4. Attach your Kindle to your computer using your USB cable and drag the file to the “Documents” folder on your Kindle. You can also e-mail the file to your Kindle using Whispernet for wireless delivery (charges apply).
  5. Open the book from your Kindle’s home screen and enjoy.
Have you seen another great collection of free Kindle books on the web? Drop us a line.
© Kindle Nation Daily 2010

A Heads Up on Some Great Kindle Blogs

It will probably come as no surprise to many Kindle Nation Daily readers that I pay close attention to some of the good work that my  colleagues in the Kindlesphere do in writing and researching about  what’s going on in the world of ebooks. Some of them have been working  hard at this for years, and while of course I want to keep each and  every one of my readers and subscribers, I hope you will also check out any of these that interest you:

  • Andrys Basten’s A Kindle World Blog had a thoughtful piece this week on media coverage of the “negotiations” around ebook prices
  • Paul Biba’s TeleRead blog has been covering ebook matters intelligently for nearly two decades
  • Bufo Calvin’s I Love My Kindle posts mix wit and wisdom with the occasional flash
  • Abhi at Kindle Review spends more time immersed in deep and interesting thoughts about ebook readers than anyone else I’ve observed
  • Seth’s Blog by Seth Godin is a great inspiration to free and creative thinking
  • Leo Babauta’s Zen Habits is a wonderful calming influence
  • Len Edgerly‘s eponymous blog opens the curtain wide to reveal a Kindle wizard’s inner thoughts

Cheers to my colleagues and comrades!

Lest you think I’m trying to get you to spend your money unwisely, let me remind you that with all of these blogs, as well as Kindle Nation Daily, there’s  always the option of a 14-day free trial if you’d like to try out the  convenience of having a blog pushed directly to your Kindle with each  new post.

From the Kindle Nation Mailbag: Printing a Recipe from Kindle for Mac

And thanks again to Kindle Nation’s own Al M. of Bardstown for another Kindle for Mac app challenge:

Steve, I have installed the Kindle for Mac on my MacBook and tried it out. The font size adjustment is really good with huge fonts and the highlights from the book that I downloaded has yellow highlighting where I had underlined on the Kindle version. However I cannot print or select anything, so if I want a recipe for example, I have to highlight it on the Kindle and then print if from My Clippings.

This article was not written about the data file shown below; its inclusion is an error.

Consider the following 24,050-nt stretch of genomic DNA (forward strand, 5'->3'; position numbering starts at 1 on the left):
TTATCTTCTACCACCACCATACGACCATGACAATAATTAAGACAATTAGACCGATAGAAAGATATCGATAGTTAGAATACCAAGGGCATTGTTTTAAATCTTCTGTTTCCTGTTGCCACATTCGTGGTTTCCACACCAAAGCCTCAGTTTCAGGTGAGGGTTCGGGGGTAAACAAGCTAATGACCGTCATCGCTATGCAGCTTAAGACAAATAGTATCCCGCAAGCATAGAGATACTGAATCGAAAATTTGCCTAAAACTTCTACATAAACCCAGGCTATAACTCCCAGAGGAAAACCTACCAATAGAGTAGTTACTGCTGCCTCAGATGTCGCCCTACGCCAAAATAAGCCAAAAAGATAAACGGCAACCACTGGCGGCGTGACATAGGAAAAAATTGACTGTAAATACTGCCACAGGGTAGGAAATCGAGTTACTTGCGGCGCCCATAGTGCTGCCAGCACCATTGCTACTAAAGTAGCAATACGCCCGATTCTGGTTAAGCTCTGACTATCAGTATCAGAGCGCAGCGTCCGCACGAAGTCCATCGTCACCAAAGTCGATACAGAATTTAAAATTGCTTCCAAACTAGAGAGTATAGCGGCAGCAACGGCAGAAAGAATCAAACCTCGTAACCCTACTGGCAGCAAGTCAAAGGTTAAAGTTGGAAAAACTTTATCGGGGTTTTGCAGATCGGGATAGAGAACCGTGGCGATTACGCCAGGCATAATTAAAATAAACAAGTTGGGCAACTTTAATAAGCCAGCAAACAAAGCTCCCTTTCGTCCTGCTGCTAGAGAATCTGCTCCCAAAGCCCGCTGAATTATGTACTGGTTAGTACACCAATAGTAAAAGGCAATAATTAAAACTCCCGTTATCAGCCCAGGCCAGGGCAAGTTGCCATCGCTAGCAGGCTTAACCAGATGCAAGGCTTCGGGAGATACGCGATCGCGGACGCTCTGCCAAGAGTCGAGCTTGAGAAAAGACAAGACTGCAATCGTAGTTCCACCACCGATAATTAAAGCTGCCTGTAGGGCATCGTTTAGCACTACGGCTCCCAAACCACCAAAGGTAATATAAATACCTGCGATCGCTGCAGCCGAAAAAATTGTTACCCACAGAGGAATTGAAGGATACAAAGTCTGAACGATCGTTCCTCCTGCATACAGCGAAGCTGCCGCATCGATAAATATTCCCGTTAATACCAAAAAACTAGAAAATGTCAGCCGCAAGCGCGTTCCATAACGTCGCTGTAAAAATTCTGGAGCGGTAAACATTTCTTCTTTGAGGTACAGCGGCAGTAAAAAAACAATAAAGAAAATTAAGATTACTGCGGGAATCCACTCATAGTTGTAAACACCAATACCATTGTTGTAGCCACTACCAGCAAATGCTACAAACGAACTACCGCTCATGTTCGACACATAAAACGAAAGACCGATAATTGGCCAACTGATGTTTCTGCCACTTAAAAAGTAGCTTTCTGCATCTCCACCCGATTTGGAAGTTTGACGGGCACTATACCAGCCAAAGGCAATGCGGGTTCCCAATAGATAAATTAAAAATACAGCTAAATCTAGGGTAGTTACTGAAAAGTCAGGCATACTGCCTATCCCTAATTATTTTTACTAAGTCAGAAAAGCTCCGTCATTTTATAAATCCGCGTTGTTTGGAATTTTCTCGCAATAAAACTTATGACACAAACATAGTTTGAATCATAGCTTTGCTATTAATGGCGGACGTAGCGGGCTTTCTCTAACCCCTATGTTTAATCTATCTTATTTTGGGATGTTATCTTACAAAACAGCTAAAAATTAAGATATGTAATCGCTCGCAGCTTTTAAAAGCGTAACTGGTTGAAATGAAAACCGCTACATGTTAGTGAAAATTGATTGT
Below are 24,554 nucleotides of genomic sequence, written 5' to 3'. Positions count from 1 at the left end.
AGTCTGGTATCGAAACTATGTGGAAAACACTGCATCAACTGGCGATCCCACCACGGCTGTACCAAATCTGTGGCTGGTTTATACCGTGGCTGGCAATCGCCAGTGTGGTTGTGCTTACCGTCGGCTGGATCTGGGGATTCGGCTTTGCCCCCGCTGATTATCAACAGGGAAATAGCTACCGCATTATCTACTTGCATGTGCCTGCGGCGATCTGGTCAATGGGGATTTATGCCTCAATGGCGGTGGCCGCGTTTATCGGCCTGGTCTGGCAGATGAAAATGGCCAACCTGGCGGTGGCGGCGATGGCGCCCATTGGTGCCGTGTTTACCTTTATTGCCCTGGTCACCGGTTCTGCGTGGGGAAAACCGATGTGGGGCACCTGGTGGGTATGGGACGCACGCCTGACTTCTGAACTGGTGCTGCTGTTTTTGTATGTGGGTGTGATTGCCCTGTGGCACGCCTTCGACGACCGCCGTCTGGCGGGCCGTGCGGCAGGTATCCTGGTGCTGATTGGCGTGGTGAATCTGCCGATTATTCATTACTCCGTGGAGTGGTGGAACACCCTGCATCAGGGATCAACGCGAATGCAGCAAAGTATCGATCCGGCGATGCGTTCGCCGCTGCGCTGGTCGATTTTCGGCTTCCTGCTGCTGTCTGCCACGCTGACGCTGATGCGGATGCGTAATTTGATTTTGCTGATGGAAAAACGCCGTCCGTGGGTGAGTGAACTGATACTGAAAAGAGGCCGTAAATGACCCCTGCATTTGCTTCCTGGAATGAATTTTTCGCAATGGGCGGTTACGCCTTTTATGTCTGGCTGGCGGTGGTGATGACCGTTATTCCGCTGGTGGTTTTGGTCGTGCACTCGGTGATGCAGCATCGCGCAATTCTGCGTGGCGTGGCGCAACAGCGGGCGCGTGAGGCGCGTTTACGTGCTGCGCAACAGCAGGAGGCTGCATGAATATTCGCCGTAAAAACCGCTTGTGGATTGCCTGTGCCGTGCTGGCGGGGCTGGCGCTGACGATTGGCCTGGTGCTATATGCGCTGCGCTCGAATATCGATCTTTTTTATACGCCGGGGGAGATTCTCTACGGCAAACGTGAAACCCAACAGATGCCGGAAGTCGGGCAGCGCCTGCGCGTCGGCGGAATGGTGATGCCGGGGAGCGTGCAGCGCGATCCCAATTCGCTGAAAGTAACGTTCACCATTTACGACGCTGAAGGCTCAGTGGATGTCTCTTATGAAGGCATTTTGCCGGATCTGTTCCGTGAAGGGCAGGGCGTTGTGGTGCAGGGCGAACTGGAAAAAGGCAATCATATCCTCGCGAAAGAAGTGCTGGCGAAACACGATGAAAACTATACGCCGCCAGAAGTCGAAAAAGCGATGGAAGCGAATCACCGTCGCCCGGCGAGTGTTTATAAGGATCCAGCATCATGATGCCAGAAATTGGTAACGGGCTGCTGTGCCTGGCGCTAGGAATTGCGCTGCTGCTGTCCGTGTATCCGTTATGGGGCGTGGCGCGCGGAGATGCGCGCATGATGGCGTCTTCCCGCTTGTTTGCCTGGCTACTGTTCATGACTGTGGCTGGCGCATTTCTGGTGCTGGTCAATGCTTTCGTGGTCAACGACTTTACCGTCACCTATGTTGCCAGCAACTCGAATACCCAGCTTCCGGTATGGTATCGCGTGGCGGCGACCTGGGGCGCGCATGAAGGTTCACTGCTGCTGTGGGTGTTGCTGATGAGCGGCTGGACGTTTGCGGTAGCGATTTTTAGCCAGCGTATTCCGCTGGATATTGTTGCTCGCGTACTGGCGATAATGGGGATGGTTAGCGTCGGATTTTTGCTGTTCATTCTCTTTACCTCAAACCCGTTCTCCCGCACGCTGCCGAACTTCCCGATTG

Al, I doubt that we will see any simple, straightforward print-enabling with the Kindle for Mac or Kindle for PC apps any time soon, but if all you are looking to do is to print out a recipe now and then for your strictly personal and non-commercial use, this should work pretty well.

Find a recipe in like the recipe for Sangria at locations 1,245-1,258 of the Kindle edition of my former college classmate Martha Rose Shulman’s Mediterranean Harvest cookbook. Position it appropriately on your Kindle for Mac screen and use the COMMAND+SHIFT+4 command to capture a screen shot of the area that you want to print. Once you initiate the command you’ll see an icon that lets you know you can press down on your mouse in one corner of the capture area and release the mouse when you have moved it (and the shaded area that you are creating) to the diagonally opposite corner. When you release the mouse you’ll hear a cool little sound like the one made, I think I recall, by a camera shutter.

Then just use the Mac’s Preview application to locate and open the screen shot and you’ll see something like this:

From within Preview, you should then be able to select “Print” from the File pull-down menu, make sure that you’ve chosen Landscape orientation (I always like a nice landscape with my Sangria), and in a moment or two you should have a printed copy of the recipe, for your personal and non-commercial use only, of course.